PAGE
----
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Eloquent Pointers from “Silent” Cal

Coolidge

Ulysses S. Grant and Calvin Coolidge are two U.S. presidents known for their taciturnity. They also happen to be the two who left the best memoirs. Grant’s having been brought out as a Library of America edition is a sign of its status as an acknowledged classic. The same treatment ought to be accorded the Chief Executive known as “Silent Cal.” His Autobiography, published in 1929, has many virtues, as did the man, and one of its greatest is what it says about its author’s education, and education in general.

Coolidge, who was born in 1872, in Plymouth Notch, Windsor County, Vermont, said that upon beginning his formal schooling he was certain that he was “traveling out of the darkness into the light.” After attending the private Black River Academy, he was rigorously immersed in the liberal arts at Amherst College, where he studied ancient Latin and Greek, modern French, German, and Italian, European and American History, Rhetoric, Philosophy, and Calculus.

For anyone, young or old, currently seeking an education, here are six good rules from America’s “Silent” President—from the Autobiography and also from the many references he made to that subject in his speeches as a public figure.

Work, Work, Work

Coolidge first sets forth the key to seeking an education: hard work. “So far as each individual is concerned,” he wrote, “all he can do is to take the abilities he has and make the most of them.” He added:

His power over the future depends on what he does with himself in the present. If he wishes to live and progress he must work.

Memorization of vocabulary, mathematical principles, and historical facts, as tedious and strenuous as the initial process might be, sets the proper path. The student must “store up in the mind a vast quantity of facts within a comparatively short time,” but if he is ambitious enough, resolute enough, and industrious enough, no contrary force in the world can stop him.

Know Your Strengths and Limitations

Coolidge admitted, however, that some people are incapable of learning, and that a free society can no more make every man a scholar than it can make every man a saint. There will always be “ignorant and vicious” men, in other words. Counterbalancing this stringent view, he also said that not everyone needs to be an accomplished scholar. Just as “it is not necessary for every one who crosses the ocean to be an experienced mariner,” not every one “who works on a building [need] be a learned architect.” Those kinds of students, Coolidge advised, should pursue a vocational or technical education to make their living.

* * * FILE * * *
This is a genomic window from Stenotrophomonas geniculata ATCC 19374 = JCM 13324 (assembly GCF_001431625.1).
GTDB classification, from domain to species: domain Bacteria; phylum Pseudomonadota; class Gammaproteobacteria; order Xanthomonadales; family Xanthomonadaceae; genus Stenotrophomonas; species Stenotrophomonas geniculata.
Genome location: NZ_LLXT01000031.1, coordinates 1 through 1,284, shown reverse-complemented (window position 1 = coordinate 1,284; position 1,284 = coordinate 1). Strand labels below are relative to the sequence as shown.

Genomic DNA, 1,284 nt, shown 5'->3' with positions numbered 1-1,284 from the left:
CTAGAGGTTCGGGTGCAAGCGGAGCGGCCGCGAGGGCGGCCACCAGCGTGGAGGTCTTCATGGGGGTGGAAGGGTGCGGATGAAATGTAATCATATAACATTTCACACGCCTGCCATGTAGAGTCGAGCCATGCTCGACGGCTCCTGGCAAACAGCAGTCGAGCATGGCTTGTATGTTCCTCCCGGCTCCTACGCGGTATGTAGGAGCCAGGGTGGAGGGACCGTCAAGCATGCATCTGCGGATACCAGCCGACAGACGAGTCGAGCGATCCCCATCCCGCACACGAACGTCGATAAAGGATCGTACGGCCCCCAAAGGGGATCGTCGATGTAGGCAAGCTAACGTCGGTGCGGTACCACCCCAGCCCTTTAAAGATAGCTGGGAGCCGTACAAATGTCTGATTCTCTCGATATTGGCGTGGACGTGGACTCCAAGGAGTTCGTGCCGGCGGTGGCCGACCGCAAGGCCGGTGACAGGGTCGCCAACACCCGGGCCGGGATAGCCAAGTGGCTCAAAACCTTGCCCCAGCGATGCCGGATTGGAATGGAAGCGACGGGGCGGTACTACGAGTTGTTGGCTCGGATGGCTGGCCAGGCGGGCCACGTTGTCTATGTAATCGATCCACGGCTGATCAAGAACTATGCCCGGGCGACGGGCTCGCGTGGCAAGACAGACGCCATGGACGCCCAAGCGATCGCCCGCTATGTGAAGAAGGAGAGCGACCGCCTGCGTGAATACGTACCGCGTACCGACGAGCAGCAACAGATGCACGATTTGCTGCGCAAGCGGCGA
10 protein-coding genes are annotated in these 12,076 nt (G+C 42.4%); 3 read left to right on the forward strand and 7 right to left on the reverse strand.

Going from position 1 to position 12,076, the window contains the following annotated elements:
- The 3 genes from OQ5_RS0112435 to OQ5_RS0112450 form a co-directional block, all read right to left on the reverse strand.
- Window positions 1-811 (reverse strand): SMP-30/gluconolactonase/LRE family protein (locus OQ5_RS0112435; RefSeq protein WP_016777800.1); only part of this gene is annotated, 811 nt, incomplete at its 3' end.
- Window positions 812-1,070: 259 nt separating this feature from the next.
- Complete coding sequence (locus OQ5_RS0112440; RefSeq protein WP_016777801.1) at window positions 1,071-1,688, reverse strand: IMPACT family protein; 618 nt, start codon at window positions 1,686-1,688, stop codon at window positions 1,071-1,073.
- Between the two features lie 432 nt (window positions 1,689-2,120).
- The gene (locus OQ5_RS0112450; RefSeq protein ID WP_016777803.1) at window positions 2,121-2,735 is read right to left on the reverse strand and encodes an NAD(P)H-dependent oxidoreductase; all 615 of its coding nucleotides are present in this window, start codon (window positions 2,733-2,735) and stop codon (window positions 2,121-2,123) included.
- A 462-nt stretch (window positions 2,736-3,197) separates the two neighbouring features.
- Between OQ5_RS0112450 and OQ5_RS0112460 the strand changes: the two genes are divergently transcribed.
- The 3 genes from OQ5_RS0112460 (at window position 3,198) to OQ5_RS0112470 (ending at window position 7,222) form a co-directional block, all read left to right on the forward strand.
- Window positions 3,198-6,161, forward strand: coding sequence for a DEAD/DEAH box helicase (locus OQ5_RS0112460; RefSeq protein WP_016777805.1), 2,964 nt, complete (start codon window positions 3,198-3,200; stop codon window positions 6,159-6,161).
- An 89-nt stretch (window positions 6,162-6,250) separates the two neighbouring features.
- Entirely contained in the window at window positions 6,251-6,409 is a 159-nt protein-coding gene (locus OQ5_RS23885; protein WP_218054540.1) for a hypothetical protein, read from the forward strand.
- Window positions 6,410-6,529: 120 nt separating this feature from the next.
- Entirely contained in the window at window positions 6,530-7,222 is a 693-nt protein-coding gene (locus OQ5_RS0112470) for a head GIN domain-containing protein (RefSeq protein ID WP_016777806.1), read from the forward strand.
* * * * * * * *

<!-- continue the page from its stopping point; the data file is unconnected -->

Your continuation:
Education is not about “Dollars and Cents”

Despite the image that Americans have of Coolidge, he never endorsed the theory that education must be directed toward “commercial activities” and translated into “dollars and cents.” Today, this popular theory is often expressed as preparing students for job and career paths in a multifaceted 21st first century global economy, or some variation thereof. Coolidge believed that job and career training was, at best, only a supplement to, not a replacement for, true education. According to him it was impossible to secure “real wisdom” and “real prosperity” by pursuing a method of education that “leaves out of consideration the human soul [and] human ideals.” Education, therefore, must seek to “develop the whole man in the whole body of our citizenship,” something that no amount of job or career training could fulfill.

But Pay Your Teachers Well

Coolidge often paraphrased the text of the constitution of the Commonwealth of Massachusetts, which encouraged “that wisdom and knowledge, as well as virtue, be generally diffused among the body of the people.” As Governor of that state, sworn to uphold that constitution, Coolidge argued persuasively, with some moderate success, that such diffusion required a good education system, which, in turn, required that teachers receive adequate remuneration.

In a 1919 letter to the mayor of Boston, Coolidge related the story of the 16th century scholar Roger Ascham, who was tutor to Queen Elizabeth. Ascham wondered at the normal tendency of men to pay a much higher price for the care of their horses than the education of their children. The result was that men receive “tame and well-ordered horses, but wild and unfortunate children, and therefore in the end they find more pleasure in their horse than comfort in their children.”

As Coolidge observed, “greater compensation is paid for the unimportant things than is paid for training the intellectual abilities of our youth.” Therefore, the subject of increasing teacher salaries, he said, “ought to be considered and a remedy provided” by the state of Massachusetts.

Study the Liberal Arts